Cibophobia, or the fear of food, is a particularly devastating phobia that can have far-reaching effects on your daily life. Depending on the specific foods you fear, you might severely curtail your intake of various food groups, potentially risking your long-term health. You may be unable to dine in restaurants or friends' homes, leading to social isolation. You might throw out products before they go bad, increasing your food budget and lowering your available funds.
While these effects are difficult on anyone, children with cibophobia may be especially at risk. Young, developing bodies need vitamins and minerals that may be difficult to obtain on a restricted diet. Children with food phobias may be seen as different by their peers, ostracized at best or actively bullied at worst.
Parental Effects on Children's Food Phobias
No parent wants to feel that he or she is causing harm. If you suffer from cibophobia, you may worry about the effects that your fear has on your child. It is true that kids are impressionable, and learned messages from parents are a contributing factor toward developing a phobia. But there is no "automatic link" between a parent with food phobias and a child with the same phobias.
Parents who do not suffer from cibophobia but have unhealthy attitudes toward food may also put their children at risk for developing food phobias. Food obsessions are almost trendy in the modern world, from organic items to sugar bans. It is true that consuming too much sugar, fat or processed food can lead to health problems, but constantly reading labels and teaching kids that a particular type of food is "bad" can lead to food anxiety.
Parents with Cibophobia
If you suffer from food-related phobias, the best thing you can do for your kids, as well as yourself, is to seek treatment. Although parents are sometimes reluctant to let their children know they have a problem, kids need to know that their parents are not perfect. Modeling healthy coping skills is valuable to all children, while developing a healthy relationship with food allows you to share that new and improved relationship with your kids.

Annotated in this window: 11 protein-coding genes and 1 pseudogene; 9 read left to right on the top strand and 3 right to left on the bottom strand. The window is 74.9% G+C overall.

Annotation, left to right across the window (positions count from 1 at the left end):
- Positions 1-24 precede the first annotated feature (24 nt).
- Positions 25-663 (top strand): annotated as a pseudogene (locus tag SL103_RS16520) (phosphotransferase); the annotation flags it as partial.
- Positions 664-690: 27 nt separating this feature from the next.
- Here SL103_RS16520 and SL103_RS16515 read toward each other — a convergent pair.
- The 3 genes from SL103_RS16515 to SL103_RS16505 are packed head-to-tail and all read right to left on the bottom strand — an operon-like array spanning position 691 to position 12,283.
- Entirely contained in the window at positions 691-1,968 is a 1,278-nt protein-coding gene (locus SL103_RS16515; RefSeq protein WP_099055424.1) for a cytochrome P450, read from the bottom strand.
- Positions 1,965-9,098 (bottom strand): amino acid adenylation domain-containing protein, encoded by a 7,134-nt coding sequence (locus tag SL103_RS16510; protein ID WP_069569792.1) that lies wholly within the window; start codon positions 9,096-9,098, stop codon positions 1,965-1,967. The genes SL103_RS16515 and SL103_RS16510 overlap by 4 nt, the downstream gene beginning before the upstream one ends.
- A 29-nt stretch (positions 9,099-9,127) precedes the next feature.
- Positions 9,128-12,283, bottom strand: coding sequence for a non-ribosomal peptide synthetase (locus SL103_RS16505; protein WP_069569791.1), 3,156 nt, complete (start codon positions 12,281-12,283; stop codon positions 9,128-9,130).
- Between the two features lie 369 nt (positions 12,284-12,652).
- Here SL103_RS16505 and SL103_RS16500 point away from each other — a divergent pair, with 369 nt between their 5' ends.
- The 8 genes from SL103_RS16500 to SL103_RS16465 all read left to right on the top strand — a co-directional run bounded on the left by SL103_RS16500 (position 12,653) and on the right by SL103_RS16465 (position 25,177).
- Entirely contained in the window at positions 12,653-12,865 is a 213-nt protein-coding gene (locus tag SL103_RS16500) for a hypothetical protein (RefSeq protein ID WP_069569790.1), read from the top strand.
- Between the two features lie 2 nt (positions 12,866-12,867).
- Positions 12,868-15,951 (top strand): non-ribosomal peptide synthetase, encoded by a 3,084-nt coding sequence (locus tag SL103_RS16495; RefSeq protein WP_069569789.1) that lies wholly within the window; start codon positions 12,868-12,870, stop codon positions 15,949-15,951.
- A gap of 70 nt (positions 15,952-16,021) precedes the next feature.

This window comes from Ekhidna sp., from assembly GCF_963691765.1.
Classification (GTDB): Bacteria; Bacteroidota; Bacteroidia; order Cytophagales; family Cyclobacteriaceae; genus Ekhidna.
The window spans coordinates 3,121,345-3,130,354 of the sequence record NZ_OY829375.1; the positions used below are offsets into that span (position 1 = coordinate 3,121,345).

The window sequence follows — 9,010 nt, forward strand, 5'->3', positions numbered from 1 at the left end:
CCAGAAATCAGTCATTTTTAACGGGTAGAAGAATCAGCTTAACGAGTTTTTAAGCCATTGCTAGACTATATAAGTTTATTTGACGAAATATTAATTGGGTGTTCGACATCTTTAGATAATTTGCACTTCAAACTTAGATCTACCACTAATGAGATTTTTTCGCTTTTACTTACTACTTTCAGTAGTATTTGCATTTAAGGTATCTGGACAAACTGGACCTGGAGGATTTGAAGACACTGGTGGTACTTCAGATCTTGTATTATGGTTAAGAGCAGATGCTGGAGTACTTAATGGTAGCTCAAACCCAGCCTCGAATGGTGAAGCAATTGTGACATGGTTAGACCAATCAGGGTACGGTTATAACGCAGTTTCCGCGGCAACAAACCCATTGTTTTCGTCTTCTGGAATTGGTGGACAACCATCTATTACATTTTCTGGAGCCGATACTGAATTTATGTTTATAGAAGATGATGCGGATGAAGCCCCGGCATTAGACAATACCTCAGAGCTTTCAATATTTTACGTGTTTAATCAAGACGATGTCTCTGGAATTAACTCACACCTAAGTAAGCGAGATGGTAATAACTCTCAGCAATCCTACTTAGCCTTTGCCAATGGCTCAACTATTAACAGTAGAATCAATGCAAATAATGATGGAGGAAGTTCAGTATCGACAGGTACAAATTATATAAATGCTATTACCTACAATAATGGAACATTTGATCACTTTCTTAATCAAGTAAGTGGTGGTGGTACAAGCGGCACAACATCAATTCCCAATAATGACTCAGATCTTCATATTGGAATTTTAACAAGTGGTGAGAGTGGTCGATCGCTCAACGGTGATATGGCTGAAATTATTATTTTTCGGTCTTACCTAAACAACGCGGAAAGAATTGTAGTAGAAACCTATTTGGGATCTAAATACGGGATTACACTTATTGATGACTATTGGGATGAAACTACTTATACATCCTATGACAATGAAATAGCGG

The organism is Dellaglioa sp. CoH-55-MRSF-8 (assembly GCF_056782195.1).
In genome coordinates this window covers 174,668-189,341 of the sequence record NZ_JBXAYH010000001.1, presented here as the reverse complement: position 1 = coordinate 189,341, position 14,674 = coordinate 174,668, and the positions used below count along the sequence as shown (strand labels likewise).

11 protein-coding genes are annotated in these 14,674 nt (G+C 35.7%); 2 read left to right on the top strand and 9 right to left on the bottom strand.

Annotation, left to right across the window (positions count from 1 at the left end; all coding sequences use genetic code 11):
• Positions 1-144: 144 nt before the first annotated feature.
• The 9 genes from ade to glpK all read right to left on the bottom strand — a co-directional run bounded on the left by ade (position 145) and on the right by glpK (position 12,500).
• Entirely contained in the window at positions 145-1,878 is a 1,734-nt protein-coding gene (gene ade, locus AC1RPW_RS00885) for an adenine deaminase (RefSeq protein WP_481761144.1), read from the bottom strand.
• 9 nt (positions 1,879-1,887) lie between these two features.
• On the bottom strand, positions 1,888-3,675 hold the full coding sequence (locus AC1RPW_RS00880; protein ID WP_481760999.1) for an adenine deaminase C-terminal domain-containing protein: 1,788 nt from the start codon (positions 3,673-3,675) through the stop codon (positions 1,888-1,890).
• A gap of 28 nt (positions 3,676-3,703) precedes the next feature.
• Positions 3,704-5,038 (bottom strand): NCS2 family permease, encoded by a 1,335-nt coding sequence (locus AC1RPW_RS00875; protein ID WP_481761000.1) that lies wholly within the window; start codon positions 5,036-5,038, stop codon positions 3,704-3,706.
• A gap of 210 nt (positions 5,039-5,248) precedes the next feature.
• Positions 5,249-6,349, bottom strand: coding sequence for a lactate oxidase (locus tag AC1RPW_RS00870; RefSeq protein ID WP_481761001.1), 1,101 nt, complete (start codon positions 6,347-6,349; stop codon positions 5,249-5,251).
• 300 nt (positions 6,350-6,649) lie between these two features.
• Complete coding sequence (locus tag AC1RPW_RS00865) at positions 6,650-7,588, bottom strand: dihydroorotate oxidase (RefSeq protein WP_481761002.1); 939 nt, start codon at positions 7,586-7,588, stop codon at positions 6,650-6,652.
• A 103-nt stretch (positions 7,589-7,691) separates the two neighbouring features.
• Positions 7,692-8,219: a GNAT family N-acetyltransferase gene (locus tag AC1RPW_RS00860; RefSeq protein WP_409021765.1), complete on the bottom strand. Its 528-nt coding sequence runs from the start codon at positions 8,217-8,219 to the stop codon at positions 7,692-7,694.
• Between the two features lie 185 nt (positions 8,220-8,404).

Cibophobia often leads to obsessions with particular items that are seen as potentially dangerous. You may be unable to eat mayonnaise or other highly perishable foods. You might drastically overcook foods such as pork or chicken that can be dangerous when raw.
While you are working through your phobia, try to minimize your kids' exposure to your fears. If you choose not to have mayonnaise in the house, for example, make it no big deal. Just tell your children that you personally don't care for mayonnaise. If you prefer not to eat chicken in a restaurant, resist the urge to forbid your spouse or children to order it.
Parents without Cibophobia
Try to maintain a healthy, balanced attitude toward food rather than following each new trend. Rather than teaching a list of rules, focus on sharing your values as they relate to food. For example, if you prefer organic products, tell your kids why. Explain the benefits as you see them, but avoid scare tactics.
Make food lessons fun and natural. Share a wide range of colors, textures and cultural influences with your kids. Invite them into the kitchen to help you cook. Focus on the positives, such as foods that help make kids strong, rather than the negatives, such as the evils of trans-fats.
If your kids have a sweet tooth or a love of fried foods, acknowledge it and accept it rather than trying to suppress it. Steer them toward what you perceive as healthier choices rather than banning items. For example, develop a family recipe for low-sugar fruit cookies or low-fat brownies. If they have a particular unhealthy favorite, make it a special occasional treat.
Remember that children have different nutritional needs than adults. Work closely with your child's pediatrician to develop a healthy eating plan. Severely restricted diets can cause difficulty in natural development, so check with the doctor before implementing any major dietary changes.
Children with Cibophobia
Despite parents' best efforts to help kids develop healthy relationships with food, some kids do develop cibophobia. The fear can masquerade as many other disorders, including anorexia and obsessive-compulsive disorder. Only a trained mental health professional can make a definitive diagnosis.
Picky eaters and those who "hate" a specific item are very common among young children, so look for categorical denial of various types of foods. A picky eater might refuse cheese, but a child with cibophobia might refuse all dairy products or dairy items that came out of someone else's refrigerator. If your child has a healthy appetite at home, but eats very little at restaurants or friends' homes, ask her why.
If your child begins to show signs of food phobias, seek professional intervention as soon as possible. Although many kids quickly outgrow their fears, childhood eating habits can set a lifelong trend. It is best to err on the side of caution and proactively attempt to treat any unhealthy attitudes toward food.
American Psychiatric Association. (1994). Diagnostic and statistical manual of mental disorders (4th Ed.). Washington, DC: Author.